Developer: Gust / Publisher: NIS America / Played on: PlayStation 3 / Price: $59.99 / ESRB: Mature (Fantasy Violence, Language, Partial Nudity, Sexual Themes)
It’s hip to hate on McDonalds, and for good reason. The food is nutritionally devoid and objectively terrible, so hating it is what smart people do. But you know what? Sometimes I need a goddamn Big Mac and nothing else will hit the spot. Ar Tonelico Qoga: Knell of Ar Ciel is similarly devoid of nourishment. It’s shallow, unabashed with its fan service, and toes the JRPG line to a fault. And yet, for anyone reared on JRPGs, sometimes you need to scratch that itch, and nothing short of a NIS-styled Big Mac will do.
Story and Gameplay
The broad strokes of Qoga’s story are lifted straight from the unofficial JRPG playbook. There is a plucky, brash hero, a ditsy amnesiac heroine that possesses an incredible power she can’t control, and an oppressive evil empire that chases them around a wacky fantasy setting. There’s nothing noteworthy or interesting about the plot at all. Every bit of charm you uncover in this game comes from its setting, which is so clever in establishing an unnecessary framework for its low-brow pandering that you can’t help but appreciate it.
So get this. The main heroine of the game is a Reyvateil, which means she channels energy through song to cast powerful magic. She starts singing when you enter combat, and if you attack in time with her singing, she gets more excited. Once your Reyvateil gets worked up enough, you can trigger a “purge” that removes her clothing, allowing her to absorb more energy and cast more powerful magic. Basically put, in Ar Tonelico, you beat ass in front of your anime girlfriend until she gets so excited she blasts off her clothes. On top of that, some dating sim elements sit behind the scenes. Butter up your anime lady enough and you can vaporize her clothes more quickly in battle. It’s absurd, but delivered with enough of a wink and nudge that I can’t be angry.
That’s not the half of it either. Your Reyvateils (you eventually collect more than one) have multiple personalities that change their appearance when they surface. By diving into their subconscious in an Inception sort of way, you can help them mentally merge with these personalities, allowing you to change them into these other personalities at will. That means you can change the demure, angry one into the sultry nurse. Of course, you can blast her clothing off as well.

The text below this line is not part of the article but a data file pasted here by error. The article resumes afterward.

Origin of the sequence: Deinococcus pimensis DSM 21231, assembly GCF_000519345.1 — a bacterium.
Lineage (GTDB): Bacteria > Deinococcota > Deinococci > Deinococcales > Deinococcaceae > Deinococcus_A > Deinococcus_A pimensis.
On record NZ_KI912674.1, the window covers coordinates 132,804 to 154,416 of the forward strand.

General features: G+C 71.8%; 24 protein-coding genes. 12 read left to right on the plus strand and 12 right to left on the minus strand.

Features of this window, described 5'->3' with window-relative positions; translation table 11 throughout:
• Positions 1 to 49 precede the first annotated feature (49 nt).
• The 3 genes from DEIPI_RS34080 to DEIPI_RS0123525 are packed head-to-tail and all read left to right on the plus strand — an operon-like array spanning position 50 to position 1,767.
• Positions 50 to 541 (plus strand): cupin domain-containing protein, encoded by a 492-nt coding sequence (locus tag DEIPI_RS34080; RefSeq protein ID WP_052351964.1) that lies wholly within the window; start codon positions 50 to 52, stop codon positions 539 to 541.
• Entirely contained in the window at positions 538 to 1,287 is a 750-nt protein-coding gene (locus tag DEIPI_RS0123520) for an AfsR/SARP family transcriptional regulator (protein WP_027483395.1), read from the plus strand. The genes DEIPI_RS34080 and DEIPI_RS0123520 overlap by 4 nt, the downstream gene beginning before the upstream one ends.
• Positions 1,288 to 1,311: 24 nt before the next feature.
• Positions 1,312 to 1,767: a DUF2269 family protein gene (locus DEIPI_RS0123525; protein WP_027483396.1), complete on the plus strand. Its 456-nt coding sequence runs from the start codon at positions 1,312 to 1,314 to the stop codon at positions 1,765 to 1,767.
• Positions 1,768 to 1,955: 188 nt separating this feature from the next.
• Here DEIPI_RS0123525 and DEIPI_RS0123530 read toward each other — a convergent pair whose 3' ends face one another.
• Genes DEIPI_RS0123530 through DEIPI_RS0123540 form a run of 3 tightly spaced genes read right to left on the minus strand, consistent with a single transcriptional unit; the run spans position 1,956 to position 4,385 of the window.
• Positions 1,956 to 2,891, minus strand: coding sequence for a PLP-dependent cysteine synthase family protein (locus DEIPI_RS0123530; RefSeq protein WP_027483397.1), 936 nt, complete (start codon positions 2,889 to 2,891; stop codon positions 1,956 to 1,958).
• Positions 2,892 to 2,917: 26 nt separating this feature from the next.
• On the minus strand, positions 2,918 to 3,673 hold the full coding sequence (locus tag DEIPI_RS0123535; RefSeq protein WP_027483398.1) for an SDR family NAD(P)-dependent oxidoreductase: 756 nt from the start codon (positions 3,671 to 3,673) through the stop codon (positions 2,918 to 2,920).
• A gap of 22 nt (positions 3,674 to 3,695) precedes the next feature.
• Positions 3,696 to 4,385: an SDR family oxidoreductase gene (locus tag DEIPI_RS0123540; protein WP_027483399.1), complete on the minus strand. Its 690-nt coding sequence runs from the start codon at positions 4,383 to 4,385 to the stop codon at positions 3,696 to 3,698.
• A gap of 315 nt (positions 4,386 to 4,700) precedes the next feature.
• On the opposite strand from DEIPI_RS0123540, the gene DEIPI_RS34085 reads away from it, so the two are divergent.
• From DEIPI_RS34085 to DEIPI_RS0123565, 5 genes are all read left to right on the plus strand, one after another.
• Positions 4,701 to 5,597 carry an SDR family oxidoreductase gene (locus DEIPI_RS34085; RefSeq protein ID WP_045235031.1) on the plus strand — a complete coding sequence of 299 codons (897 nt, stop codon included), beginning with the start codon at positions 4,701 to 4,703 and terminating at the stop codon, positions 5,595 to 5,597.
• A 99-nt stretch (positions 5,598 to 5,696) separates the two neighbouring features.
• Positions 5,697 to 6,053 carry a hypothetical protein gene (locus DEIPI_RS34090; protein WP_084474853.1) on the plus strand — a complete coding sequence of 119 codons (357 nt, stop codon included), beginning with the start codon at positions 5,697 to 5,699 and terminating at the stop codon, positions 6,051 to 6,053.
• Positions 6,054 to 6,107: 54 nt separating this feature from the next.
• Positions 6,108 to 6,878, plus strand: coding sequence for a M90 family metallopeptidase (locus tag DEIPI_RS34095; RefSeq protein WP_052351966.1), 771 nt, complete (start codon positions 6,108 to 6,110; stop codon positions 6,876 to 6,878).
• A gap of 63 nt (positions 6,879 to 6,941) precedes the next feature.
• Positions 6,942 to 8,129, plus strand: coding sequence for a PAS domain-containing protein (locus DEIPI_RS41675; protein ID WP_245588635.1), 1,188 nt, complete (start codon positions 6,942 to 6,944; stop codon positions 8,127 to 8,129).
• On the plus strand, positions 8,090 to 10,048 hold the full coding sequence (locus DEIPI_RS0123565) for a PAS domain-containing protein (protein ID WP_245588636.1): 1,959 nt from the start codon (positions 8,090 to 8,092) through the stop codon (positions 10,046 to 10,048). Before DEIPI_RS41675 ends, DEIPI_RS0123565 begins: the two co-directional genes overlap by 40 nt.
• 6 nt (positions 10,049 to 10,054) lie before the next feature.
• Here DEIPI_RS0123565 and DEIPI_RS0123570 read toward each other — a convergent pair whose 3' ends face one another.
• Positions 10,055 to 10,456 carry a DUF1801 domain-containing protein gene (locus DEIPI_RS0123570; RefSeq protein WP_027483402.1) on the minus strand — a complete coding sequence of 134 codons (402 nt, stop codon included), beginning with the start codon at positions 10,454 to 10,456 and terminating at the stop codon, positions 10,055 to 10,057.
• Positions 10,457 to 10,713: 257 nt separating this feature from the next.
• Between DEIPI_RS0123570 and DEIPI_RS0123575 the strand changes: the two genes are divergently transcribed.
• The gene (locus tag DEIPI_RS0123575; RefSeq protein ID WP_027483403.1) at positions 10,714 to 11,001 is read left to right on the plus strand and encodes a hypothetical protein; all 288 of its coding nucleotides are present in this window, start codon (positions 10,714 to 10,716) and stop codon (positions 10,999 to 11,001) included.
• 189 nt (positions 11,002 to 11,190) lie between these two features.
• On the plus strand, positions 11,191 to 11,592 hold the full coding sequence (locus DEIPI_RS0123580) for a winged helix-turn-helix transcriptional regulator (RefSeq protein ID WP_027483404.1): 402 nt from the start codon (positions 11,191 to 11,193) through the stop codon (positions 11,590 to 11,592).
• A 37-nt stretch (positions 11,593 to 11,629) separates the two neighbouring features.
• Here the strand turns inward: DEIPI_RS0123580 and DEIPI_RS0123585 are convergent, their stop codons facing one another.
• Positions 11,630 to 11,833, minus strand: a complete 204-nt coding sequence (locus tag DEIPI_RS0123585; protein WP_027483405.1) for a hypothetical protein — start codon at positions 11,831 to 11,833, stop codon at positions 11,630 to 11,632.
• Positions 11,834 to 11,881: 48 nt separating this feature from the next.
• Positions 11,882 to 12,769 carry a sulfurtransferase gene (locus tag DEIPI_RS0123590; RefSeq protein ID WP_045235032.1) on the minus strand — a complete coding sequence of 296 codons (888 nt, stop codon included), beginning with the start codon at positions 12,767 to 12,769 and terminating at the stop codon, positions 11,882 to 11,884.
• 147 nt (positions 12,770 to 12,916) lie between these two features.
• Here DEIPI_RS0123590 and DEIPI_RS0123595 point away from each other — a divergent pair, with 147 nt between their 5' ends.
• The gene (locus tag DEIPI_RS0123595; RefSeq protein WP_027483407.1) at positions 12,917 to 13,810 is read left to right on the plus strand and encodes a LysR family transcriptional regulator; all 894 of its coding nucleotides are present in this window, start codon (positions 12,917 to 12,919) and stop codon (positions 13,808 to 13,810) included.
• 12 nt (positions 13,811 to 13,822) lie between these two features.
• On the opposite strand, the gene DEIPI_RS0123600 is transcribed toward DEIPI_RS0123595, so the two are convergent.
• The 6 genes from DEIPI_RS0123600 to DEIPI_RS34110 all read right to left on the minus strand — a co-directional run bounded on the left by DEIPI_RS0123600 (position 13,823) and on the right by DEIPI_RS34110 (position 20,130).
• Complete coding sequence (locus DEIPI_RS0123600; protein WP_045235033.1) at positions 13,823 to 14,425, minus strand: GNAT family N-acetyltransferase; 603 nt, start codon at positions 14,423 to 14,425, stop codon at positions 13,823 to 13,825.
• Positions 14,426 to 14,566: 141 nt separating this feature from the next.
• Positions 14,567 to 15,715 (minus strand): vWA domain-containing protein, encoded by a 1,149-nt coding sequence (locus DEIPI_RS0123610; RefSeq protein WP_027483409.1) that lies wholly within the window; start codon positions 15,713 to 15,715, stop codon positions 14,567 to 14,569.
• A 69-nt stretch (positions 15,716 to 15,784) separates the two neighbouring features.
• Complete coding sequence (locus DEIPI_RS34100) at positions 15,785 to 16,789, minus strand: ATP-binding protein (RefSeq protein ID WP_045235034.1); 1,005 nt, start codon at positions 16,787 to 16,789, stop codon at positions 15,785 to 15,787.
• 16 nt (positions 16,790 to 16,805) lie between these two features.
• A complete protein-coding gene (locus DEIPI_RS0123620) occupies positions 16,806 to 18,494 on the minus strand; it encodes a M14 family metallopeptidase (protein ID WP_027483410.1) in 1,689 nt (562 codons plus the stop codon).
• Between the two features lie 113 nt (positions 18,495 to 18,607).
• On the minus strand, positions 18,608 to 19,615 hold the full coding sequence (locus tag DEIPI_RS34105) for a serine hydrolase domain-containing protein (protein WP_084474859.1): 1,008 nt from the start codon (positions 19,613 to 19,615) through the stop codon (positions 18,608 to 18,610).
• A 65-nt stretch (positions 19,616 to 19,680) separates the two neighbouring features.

Actually playing Qoga isn’t nearly as exciting as it might sound. As previously stated, combat revolves around attacking in time with a song, but the beats you should attack on don’t make a lot of auditory sense. A scrolling graph at the bottom of the screen relates when you should attack, but the beats that excite your woman feel arbitrary. Progressing the story involves triggering the right events and thumbing through windows of text in typical JRPG fashion.
That said, there’s a lot of humor in this game, even if it’s not very interactive. Flavor text on items you pick up is often bizarre and usually hilarious, such as this description for the “Air Cutter:”
“A propeller with edged wings. It cuts edges into air, but no one knows what to do with sharp air once they have it.”
Sections of the Reyvateil’s subconscious are creative as well, such as an 8-bit RPG area where the characters speak in all caps and have five-character limits for their names. While Qoga is guilty of nearly every JRPG anachronism–linear gameplay, random encounters, story archetypes–the world is injected with so much humor and charm that it’s still a fun ride.
Qoga’s presentation is an even split in quality. The game’s 3D environments look terrible–mostly flat geometry painted with boring textures. Battles and any non-city environments are 3D, so you’ll be staring at this the majority of the time. The one bright spot is easy to predict: the close-up animations of the Reyvateils losing their clothes look pretty nice (objectively speaking, natch), and set new standards for low-gravity breast jiggle.
The game’s 2D art–towns, character artwork, and the subconscious landscapes of your harem–look much better. The game’s towns are diverse and artistically impressive, such as a city built upside down in the sky, hanging from a rock outcropping. Transitioning between the two is actually visually jarring. My eyes would go to sleep from boredom only to wake up every time I hit a town to appreciate the lavish artwork.
Most of Qoga’s plot-critical dialogue is voice acted with above-average performances. However, there’s a pause before any new line of dialogue starts playing, so you’ll likely read ahead and thumb through the text way faster than the actors can deliver it to you. The game’s soundtrack varies from decent to annoying, more often in the latter category. Many tracks echo a shrill traditional Japanese vocal style. The music that plays during battle sounds on par with a mid-90s karaoke machine, which is oddly fitting given that you’re fighting against a singer’s performance.
Qoga adheres to every JRPG trope you can imagine but manages to be disarmingly charming and original within that framework. Think of it as a low-budget Tales of Vesperia. Personally, I started the game scoffing at all the stereotypes but over time grew to appreciate the game’s lack of pretense and outlandish humor. Trying to convey why I like this game is slightly painful–like trying to explain why sometimes you just need a Big Mac. Qoga is comfort gaming for anyone with an appreciation for classic JRPGs.